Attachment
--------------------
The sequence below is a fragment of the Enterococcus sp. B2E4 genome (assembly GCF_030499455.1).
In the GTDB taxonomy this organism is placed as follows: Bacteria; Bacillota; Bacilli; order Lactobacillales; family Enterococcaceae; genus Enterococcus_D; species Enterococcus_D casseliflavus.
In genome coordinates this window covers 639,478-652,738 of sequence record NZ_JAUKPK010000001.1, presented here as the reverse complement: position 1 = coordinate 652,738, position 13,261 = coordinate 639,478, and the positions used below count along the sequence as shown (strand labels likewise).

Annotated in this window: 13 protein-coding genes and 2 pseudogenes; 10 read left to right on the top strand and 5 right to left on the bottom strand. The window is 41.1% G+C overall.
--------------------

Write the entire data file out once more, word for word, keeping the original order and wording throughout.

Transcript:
The sequence below is a fragment of the Enterococcus sp. B2E4 genome (assembly GCF_030499455.1).
In the GTDB taxonomy this organism is placed as follows: Bacteria; Bacillota; Bacilli; order Lactobacillales; family Enterococcaceae; genus Enterococcus_D; species Enterococcus_D casseliflavus.
In genome coordinates this window covers 639,478-652,738 of sequence record NZ_JAUKPK010000001.1, presented here as the reverse complement: position 1 = coordinate 652,738, position 13,261 = coordinate 639,478, and the positions used below count along the sequence as shown (strand labels likewise).

Annotated in this window: 13 protein-coding genes and 2 pseudogenes; 10 read left to right on the top strand and 5 right to left on the bottom strand. The window is 41.1% G+C overall.